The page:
So Tell Me What You Want What You Really Really Want
I have a lot to say so grab your coffee and settle in. Actually, Aidan has a lot to say and I think you’ll want to hear it.
First, I wasn’t entirely sure how successful Aidan would be with the Speak for Yourself app when he started using it just four months ago. With the buttons being so small I saw two challenges for Aidan. First, his fine motor skills are less than stellar. Sure he has a pointer but it’s not well formed and he sometimes needs to be reminded not to knock or hit his ipad. Second, he’s never been very visually attentive to the ipad. He just doesn’t look at it for very long.
Even though I completely bought in to the idea of motor planning for a talker (all the words stay in the same place just like your qwerty keyboard) and I earnestly watched Maya’s progress and celebrated (go read Dana’s blog now if you’re in any way part of AAC world), I still hesitated. Sure Maya could do it, but Aidan is too...disabled. There, I said it. I’m saying it because I know there are people saying, good for you but not my kid.
Here’s where I’m giving myself tons and tons of grace. I’ve learned that I can only make the decisions I can make at any given time. I wish I didn’t get Aidan a pimped out stroller when he was five and instead got him his first set of wheels. I just wasn’t ready. I wish, oh gosh I wish, I had gotten this talker when it first came out a few years ago, but I just wasn’t ready.
Here’s what I’ve learned about Aidan’s success. First, what greater motivation is there to get his little pointer finger working than communication? I’ve seen great improvement and tremendous effort on his part to isolate his index finger. Second, Aidan is a visual scanner. He does this with driving as well. It’s somewhat disconcerting but when he backs up, he really knows what’s behind him even though he’s not looking. Now he just glances at the talker and knows what’s where. Also, he relies heavily on auditory output. If he touches the wrong button and it doesn’t say what he intended, he’ll go back and correct himself.
Ok, so here’s all the amazing stuff you’ve been missing if you haven’t been following me on Facebook (obviously you should be doing that). Aidan has been having such great success that I can’t help but add words to his talker. I added the word BATHROOM and started modeling it, just pressing it when I would normally use the word. It’s a word that’s behind a word so I thought it might be challenging for him.
Here was our conversation after just three days of having that word available (ALL CAPS indicated word spoken with talker):
Aidan: EAT TOAST
Me: Are you kidding me? You just had a huge dinner and dessert. (ok, slightly exasperated) Do you really want toast?
Aidan: NO. BATHROOM
Off to the bathroom he went and he really needed the bathroom. So, he used a new word after just three days of being exposed to it and he answered my question and he corrected himself.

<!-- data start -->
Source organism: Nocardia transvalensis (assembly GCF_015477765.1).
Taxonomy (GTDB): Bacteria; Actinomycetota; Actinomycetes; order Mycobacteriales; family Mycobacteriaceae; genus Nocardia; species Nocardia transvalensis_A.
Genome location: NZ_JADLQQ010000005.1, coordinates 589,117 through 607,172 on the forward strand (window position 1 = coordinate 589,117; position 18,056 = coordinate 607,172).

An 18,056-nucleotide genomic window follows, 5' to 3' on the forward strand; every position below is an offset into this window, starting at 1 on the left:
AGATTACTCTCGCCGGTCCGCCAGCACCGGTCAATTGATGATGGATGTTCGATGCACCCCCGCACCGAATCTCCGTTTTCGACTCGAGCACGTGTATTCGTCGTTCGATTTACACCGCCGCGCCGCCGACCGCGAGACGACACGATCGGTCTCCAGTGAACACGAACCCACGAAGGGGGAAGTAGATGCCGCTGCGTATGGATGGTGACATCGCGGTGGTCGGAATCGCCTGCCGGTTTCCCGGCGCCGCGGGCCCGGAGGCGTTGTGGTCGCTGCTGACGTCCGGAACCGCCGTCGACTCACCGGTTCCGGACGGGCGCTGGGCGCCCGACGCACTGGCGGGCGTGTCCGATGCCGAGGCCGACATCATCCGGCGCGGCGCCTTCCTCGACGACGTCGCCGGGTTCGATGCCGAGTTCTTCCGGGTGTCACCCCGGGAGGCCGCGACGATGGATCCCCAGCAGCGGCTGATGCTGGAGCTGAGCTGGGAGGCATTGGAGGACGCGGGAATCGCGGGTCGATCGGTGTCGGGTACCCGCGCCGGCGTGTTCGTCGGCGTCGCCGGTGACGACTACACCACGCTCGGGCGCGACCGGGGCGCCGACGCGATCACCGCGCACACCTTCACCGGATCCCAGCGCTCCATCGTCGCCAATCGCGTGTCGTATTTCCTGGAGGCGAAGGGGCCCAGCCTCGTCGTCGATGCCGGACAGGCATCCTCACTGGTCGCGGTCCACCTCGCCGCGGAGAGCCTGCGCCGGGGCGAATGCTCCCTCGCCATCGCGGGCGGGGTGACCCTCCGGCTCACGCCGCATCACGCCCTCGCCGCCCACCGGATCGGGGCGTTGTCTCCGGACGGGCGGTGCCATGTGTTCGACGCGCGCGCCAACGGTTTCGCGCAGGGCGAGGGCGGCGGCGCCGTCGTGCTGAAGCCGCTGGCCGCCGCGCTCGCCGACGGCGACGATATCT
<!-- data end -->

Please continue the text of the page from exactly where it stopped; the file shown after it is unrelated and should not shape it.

Are you duly impressed yet because there’s more. I added the word WANT just to give him the building blocks of sentences, because who knows. Now all of my prompts start with a Spice Girls song, “So tell me what you want what you really really want….” I got excited and started modeling the word PLEASE as well. It had actually been open for awhile but we didn’t use it because, I don’t know, we’re jerks. So today for lunch he very consistently and very precisely started saying CRACKER PLEASE. I upped the ante. “Aidan, you can tell me you WANT the CRACKER PLEASE.” So he did. He’s building sentences.
Did you catch that? My non-verbal child is building sentences.
This is the other aspect of Speak for Yourself that I love but thought would also be a challenge – each word has it’s own button. No more of the one button one complete sentence of my choosing business. He’s going to have to work for it now. And he is. Maybe at some point he’ll tell me he wants to throw the cracker or that it’s gross or maybe he’ll even tell me where to shove it. They’ll be his words and I’ll welcome them all.
And now your living proof:
This is a screen shot of Aidan’s talker at the moment. The word BATHROOM is behind the word IN and CRACKER is behind EAT so you can’t see them on this page. The black indicates spaces where words have not been opened yet:
This first video is him clarifying what he wants because he pushed both WALK and DRIVE (also my bed head is brought to you by 87gazillion snow days so whatever)
This video shows you that mistakes are part of learning. He pushes TIME because it’s near PLEASE. Garreth helps him get to PLEASE.
This video shows him almost making a sentence. Note how close WANT and MORE are and how hard he works to get it right. Also, bonus points if you can spot the seizure. I’m including it so you can see both that seizures can be difficult to diagnose and even though they seem innocuous, they can steal steal your words.
Not sure how to wrap this up because I’m too stunned with gratitude and hope. Any questions?